The Seven Ecumenical Councils
The continual, effective operation of Grace and the inspiration of the Holy Spirit in the Church is clearly shown in the holy councils of the Church. In these Councils, the Holy Spirit, as the "Conscience of the Church" guided and directed the holy fathers gathered in the truth and faith of Jesus Christ, as the Lord Himself had promised. The consent of the people themselves, both clergy and laity alike formed another link as to what is the "Conscience of the Church" because of the interaction of the Holy Spirit. The "Conscience of the Church" is a transcendent insight of divine force; it evaluates the decisions of the Synods (General Councils) and either places the seal to the formulation of disputed Truths or rejects all of its proceedings. The Church of Christ holds the vision of the entire Church - visible and invisible - which could foresee the errors of the assembly of bishops. Usually the official rejection of a synod is pronounced by another Synod that follows it, although this rejection is already consummated in the hearts and minds of believers universally.
In the first centuries, those who followed Our Lord Jesus Christ lived like brethren, comprising one Body: the Church, having one Head: Jesus Christ. Thus, when quarrels or misunderstandings arose, they resolved them by common agreement in a council of bishops and presbyters, upon the inspiration of the Holy Spirit (Acts 15:28-29). These meetings are called "Councils" (Acts 15:6-8).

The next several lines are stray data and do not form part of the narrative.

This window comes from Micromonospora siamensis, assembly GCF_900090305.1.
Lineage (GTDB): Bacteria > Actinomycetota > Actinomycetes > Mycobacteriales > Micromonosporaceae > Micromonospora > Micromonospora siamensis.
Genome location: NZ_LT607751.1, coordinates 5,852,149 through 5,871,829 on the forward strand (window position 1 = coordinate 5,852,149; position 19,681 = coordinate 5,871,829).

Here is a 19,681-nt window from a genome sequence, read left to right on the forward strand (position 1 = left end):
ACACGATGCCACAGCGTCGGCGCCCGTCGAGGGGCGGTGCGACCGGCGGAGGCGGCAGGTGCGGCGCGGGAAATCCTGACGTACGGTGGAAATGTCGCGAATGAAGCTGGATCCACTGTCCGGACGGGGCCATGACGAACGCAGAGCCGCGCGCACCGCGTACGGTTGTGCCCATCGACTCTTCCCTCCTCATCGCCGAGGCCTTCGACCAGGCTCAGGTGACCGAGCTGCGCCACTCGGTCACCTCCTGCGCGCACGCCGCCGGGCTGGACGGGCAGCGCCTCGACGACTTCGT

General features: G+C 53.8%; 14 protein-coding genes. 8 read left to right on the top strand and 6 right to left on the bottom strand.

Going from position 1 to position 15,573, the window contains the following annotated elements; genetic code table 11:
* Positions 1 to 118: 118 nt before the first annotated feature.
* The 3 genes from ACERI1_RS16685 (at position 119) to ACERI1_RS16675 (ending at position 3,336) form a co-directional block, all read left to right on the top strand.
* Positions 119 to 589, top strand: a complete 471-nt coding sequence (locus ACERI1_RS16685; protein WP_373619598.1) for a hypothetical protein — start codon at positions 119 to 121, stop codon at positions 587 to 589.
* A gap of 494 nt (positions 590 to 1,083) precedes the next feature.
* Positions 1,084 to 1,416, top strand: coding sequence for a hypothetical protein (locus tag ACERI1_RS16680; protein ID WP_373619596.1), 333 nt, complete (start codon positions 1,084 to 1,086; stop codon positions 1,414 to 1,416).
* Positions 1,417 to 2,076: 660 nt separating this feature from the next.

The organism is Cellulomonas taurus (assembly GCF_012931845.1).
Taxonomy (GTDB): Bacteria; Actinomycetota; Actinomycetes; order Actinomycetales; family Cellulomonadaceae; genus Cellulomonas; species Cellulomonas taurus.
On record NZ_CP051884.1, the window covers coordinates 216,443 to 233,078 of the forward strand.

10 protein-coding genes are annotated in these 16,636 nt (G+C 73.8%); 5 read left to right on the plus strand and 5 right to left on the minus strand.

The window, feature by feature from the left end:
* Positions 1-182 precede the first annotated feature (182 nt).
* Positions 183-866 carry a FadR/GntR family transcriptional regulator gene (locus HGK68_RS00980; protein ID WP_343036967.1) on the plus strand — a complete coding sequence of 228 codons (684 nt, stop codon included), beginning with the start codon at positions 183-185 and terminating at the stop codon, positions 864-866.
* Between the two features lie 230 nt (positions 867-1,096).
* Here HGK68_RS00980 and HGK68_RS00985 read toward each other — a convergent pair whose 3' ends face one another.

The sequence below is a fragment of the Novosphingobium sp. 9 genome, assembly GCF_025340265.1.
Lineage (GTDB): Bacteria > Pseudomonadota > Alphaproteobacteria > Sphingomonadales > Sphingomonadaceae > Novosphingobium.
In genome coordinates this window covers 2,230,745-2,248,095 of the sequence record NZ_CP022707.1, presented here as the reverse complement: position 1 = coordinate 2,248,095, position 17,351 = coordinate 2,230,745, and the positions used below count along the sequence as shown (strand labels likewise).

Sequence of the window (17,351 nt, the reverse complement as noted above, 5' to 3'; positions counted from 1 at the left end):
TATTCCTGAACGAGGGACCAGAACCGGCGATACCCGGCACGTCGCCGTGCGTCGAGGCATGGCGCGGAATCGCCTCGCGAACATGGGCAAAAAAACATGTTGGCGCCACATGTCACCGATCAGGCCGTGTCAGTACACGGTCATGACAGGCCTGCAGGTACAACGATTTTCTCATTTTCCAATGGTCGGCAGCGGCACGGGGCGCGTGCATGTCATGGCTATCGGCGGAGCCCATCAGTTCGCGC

During the time when the Holy Church was heavily persecuted in the Roman Empire, the councils were only local or regional. From the time of Constantine (Emperor), when the Church was freed from persecutions, however, general councils of the whole Church began to be convened, at which the bishops of the whole Christian world participated. Those general councils which were ratified as being truly Orthodox are known as "Ecumenical Councils". The word "Ecumenical" today has been appropriated by Protestants in such ways that the public in general normally think of "Ecumenical" as of Protestant origin when, in fact, it is not at all, but a misguided promotional angle to suit their own needs for what is actually a false church growth scheme. They are neither Canonical, nor even truly Christian; although there are many within them that are, in their hearts, Christian, following misguided contrived falsehoods.
Following the recognition of Christianity by Emperor Constantine, differences of opinion developed regarding the exact and correct doctrines which Christ had given to the church. Discord over these differences developed. Ecumenical Councils preached nothing new. They preached that which our Lord and Savior, Jesus Christ and His Apostles taught. They did not compose dogmas, but only gave explanation to those expressed in the Holy Scripture of Jesus Christ's Gospel message. Thus, for example, the Symbol of Faith is drawn entirely from Scripture.
The main reason for convening Ecumenical Councils was to define and correct heresies or disagreements in the faith.
A firm believer in systematic standardization, Emperor Constantine called a meeting of the Bishops and Clergy for the purpose of settling the differences in beliefs and doctrines. Known as the First Ecumenical Council, this meeting was held in Nicea in 325 A.D. sometimes referred to as 1st Nicea. It was attended by three hundred and eighteen men of the clergy including every Eastern Bishop of importance and four Western Bishops. Subsequently, six other Ecumenical councils were convened.
The First Ecumenical Council
At this First Ecumenical Council, the preeminence of Bishops of the three main centers of the Roman Empire (Rome, Alexandria and Antioch) was approved. As a mark of honor, the Bishop of Jerusalem was added. This council also condemned the heresy of Arius who denied the Divinity of Christ.
This first council proclaimed the true teaching concerning God the Father and God the Son, Jesus Christ. The council formulated canons regulating the church and drew up the first seven articles of the Creed.
The Second Ecumenical Council